|Ovechkin is shooting a lot, his team isn't. (Getty Images)|
It's almost everybody in hockey's belief that the Washington Capitals will, in the end, prevail and take the Southeast Division crown. They have been either behind the Florida Panthers or sharing the top spot with them (as they are now) since mid-November.
The rationale goes something along the lines of people believing the Caps can and will play better, or up to their potential, as many say.
Well I can't help but wonder ... what if this is their potential? They aren't the same team they were a couple of years ago. Under new coach Dale Hunter, they won't light teams up. It's not because they don't have players who can score, it's that they stopped shooting the puck.
I'm in attendance for most Capitals home games, I see them play first hand a lot. It seemed to me that every game they have played lately, they have been outshot and outchanced. In this case, perception is reality.
The Capitals have been outshot in each of the last seven games and 12 of the last 13. The only game where they outshot their opponent? The Calgary Flames where the Caps had a 21-19 shot advantage, a number that more often than not will be less than the opponent. In total, they have been outshot in 17 of the 23 games under Hunter.
It actually seems to be getting worse in this regard. The Capitals just played back-to-back games, Tuesday at home vs. the Islanders and Wednesday at the Canadiens. In those two games the Capitals had 33 shots on goal ... combined. The other teams had 59.
In fact, since Hunter came along, the Capitals are averaging only 24.7 shots on goal per game while giving up 30.5 per game. Those team totals are in spite of the fact that Alex Ovechkin is actually still shooting at a high rate, clocking in at fifth in the league in shots on goal. That means the rest of the team? Not so much.
Thanks to my colleague Adam Gretz, here is a chart showing the disparity in shots between the Capitals and their foes, splitting it up also to see the differences between the Bruce Boudreau reign and Hunter era.
You'll notice that the disparity lately is starting to settle into a trend where the Caps are not getting the shots off like their opponents are. It would be logical to assume that that must mean the Caps are focusing more on defense and aren't giving up as many shots either, but that's not the case. Notice in recent games how the volume of shots against has been at 28 or more. To state the obvious, that's not good either, it indicates that they aren't controlling the puck often enough.
What's more, another thing that seemed to me without looking at the stats to be the case is that when the Capitals get ahead, they shut down offensively. It has felt like every game they have won at home recently, the puck has been in their defensive zone for 75 percent of the third period. To illustrate that, take a look at this shots graph from Wednesday's win in Montreal and not the plateaus in Capitals attempts after the goals, marked by the vertical colored lines (via behindthenet.ca). Granted, most teams play more in their zone when they have the lead in the third period, but in the case of the Capitals, it feels pronounced.
Now the interesting part is where I tell you that the Capitals are winning these games. They have won eight of their last 11, in fact.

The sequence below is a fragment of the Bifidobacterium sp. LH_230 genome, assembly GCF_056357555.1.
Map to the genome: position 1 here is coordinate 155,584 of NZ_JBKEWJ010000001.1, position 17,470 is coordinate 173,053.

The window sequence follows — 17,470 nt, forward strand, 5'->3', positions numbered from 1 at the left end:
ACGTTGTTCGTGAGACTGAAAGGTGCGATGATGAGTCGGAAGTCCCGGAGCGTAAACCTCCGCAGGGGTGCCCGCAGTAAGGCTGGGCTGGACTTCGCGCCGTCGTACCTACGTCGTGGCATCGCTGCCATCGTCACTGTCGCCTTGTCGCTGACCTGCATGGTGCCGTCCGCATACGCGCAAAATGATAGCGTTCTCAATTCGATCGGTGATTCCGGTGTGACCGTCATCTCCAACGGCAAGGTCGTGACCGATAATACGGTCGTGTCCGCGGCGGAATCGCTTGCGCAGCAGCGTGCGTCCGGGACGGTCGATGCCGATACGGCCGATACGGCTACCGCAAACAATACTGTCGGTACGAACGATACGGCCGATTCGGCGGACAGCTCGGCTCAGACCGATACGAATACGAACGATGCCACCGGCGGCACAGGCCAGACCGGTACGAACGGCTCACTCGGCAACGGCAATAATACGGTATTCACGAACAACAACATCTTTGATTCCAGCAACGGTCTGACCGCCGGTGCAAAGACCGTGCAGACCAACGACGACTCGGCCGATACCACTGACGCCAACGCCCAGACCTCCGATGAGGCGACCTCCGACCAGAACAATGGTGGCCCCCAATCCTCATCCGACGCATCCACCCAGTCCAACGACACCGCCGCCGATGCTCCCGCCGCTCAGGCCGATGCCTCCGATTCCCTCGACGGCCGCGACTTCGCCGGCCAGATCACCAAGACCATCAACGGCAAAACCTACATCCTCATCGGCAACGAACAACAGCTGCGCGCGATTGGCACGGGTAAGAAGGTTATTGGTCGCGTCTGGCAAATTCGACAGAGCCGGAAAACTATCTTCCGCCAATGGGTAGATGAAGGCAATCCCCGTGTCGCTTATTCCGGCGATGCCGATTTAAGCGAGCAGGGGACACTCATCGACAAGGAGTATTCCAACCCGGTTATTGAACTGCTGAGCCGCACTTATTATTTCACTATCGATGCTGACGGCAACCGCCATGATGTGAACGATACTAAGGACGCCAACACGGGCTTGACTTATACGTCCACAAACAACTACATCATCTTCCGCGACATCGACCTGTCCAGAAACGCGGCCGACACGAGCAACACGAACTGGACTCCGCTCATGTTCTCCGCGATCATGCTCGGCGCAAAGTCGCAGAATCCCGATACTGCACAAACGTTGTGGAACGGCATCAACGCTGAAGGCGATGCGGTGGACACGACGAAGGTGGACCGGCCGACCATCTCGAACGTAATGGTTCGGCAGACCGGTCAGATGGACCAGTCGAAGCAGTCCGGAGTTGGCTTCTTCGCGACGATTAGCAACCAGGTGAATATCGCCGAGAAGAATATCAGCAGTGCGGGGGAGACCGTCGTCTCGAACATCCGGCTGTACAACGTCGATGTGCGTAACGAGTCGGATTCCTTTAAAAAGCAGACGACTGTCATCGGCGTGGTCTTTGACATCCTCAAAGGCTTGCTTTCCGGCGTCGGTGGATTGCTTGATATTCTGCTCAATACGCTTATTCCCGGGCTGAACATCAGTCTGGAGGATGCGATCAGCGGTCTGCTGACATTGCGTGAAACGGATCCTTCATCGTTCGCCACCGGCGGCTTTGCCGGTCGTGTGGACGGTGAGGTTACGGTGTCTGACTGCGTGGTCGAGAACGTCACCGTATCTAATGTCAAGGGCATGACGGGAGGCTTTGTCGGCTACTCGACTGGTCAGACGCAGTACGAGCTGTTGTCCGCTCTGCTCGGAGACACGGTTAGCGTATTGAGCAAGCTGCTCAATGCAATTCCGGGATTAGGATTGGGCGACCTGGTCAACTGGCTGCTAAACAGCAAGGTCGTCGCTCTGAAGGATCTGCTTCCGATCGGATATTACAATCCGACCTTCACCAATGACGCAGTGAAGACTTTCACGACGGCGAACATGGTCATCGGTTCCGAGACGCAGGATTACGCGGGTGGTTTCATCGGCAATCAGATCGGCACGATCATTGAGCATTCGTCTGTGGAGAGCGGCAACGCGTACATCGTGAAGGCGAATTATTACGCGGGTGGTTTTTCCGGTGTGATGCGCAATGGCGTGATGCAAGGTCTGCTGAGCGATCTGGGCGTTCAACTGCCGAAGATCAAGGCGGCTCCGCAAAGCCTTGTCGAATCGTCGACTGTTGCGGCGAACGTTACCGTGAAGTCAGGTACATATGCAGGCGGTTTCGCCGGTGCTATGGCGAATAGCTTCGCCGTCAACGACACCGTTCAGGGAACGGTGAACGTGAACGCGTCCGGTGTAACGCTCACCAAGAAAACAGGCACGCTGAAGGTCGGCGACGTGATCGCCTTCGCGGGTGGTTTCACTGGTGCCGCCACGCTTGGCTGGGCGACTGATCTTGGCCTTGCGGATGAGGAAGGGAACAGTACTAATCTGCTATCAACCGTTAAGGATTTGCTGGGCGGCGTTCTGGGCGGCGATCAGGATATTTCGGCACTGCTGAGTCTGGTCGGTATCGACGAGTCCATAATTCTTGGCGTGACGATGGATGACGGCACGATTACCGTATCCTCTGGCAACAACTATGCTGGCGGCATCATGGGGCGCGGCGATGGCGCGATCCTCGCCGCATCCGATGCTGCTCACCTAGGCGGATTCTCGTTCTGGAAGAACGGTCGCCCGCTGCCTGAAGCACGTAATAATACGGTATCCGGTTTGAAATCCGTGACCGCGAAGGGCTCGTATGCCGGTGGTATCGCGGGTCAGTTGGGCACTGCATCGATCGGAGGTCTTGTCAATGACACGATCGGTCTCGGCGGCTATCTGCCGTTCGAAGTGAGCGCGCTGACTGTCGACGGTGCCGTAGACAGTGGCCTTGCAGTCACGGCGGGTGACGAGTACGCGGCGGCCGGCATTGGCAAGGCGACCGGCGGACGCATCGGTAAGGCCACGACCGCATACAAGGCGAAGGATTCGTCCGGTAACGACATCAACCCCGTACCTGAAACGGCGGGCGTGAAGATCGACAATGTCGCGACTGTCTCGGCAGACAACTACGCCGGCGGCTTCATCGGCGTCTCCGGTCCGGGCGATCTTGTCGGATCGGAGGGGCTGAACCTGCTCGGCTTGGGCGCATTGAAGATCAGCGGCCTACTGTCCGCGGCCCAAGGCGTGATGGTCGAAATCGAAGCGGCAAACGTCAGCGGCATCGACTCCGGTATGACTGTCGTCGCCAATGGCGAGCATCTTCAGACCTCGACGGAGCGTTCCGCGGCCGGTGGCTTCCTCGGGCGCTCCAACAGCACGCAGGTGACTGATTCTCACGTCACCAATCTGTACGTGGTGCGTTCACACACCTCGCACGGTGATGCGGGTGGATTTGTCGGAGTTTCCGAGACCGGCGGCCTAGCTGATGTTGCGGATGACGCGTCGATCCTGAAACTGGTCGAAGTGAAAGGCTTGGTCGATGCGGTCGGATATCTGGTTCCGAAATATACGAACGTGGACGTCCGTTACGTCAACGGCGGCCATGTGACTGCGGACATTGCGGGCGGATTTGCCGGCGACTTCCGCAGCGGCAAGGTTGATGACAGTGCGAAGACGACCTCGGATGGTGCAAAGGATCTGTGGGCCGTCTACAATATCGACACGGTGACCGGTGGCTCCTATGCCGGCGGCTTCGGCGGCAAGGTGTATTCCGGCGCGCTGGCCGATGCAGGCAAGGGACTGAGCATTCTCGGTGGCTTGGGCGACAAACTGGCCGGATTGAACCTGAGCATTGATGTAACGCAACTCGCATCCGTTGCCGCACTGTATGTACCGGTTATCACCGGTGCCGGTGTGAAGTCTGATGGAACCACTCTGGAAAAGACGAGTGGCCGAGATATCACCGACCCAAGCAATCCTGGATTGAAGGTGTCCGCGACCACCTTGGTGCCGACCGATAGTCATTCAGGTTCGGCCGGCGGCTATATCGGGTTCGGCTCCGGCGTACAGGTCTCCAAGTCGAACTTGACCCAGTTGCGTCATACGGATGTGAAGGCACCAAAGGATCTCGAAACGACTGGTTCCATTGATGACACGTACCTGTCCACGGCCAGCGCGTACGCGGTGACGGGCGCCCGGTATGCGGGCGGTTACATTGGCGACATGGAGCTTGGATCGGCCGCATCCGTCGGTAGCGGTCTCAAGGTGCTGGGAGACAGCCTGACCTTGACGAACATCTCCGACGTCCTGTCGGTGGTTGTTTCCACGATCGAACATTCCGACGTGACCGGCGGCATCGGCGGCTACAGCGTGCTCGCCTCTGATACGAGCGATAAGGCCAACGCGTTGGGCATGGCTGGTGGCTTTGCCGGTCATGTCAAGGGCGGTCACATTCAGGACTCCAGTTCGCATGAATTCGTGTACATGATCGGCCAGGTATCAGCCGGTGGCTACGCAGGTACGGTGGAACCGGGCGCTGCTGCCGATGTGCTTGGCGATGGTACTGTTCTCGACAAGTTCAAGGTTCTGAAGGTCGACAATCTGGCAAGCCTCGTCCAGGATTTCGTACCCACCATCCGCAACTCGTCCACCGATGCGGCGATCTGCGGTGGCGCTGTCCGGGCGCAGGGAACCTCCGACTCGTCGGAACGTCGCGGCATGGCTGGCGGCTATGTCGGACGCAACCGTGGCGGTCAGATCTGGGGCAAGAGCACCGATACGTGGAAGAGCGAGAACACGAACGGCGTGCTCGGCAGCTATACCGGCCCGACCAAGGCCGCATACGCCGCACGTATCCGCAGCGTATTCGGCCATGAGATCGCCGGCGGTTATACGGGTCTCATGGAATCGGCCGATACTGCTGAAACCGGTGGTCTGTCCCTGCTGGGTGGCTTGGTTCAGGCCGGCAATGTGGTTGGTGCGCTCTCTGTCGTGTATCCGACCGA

The question then becomes a matter of if the Capitals can continue to sustain their winning ways if the shot totals remain roughly the same. Let's just say the odds aren't in their favor.
On the season the Capitals are 13-13-2 when they are outshot. It's just more than a point per game, which would put them on pace for around 85 points or so in a full season. Conversely they are 12-5-0 when they outshoot their opponents. It's pretty easy to see the benefits of throwing the puck on net.
Sooner or later those numbers will catch up a team. It's hard to keep up a pace of scoring three goals on 16 shots as they did on Wednesday in Montreal. A shooting percentage a touch under 20 percent in a game? Unsustainable.
One reason why they have been able to creep on the Panthers in the division has been the play of former Panther Tomas Vokoun in net. He has rebounded since he was benched for five straight games and has done an excellent job of keeping the Caps in games and their leads safe.
They have also enjoyed the comfy confines of Verizon Center where they are 17-6-1 this season as opposed to 8-12-1 on the road. Of those eight wins in 11 games, seven have come at home.
Now to be fair, it has to be noted that Nicklas Backstrom has missed each of the last seven games. He is still dealing with post-concussion symptoms since his hit from Rene Bourque when he was with the Flames. That can certainly account for their recent drop in shots, after all he is still the team's leading scorer
The good news in all of this though is that they aren't in a division where a team is going to run away with the lead. We've already seen the Panthers come back to the pack. The same idea holds for the Eastern Conference as a whole. There's still a little less than half of the season to go, but it's sure shaping up to be a situation where there are 10 teams fighting for the eight postseason spots.
But if they don't start throwing the puck on net more, people are going to continue to wait to see their potential.
It's an adage as old as the game itself: Just throw the puck on net and see what happens. There is hardly ever anything bad that can come from getting the puck on goal. A soft shot might go in. A surprising rebound might present itself like a big present underneath the Christmas tree. Or in some cases the goalie can freeze the puck to cause a faceoff in the offensive zone. Stats show how valuable that is to creating offense.
I'd suggest the team adopt the motto of shoot first, ask questions later.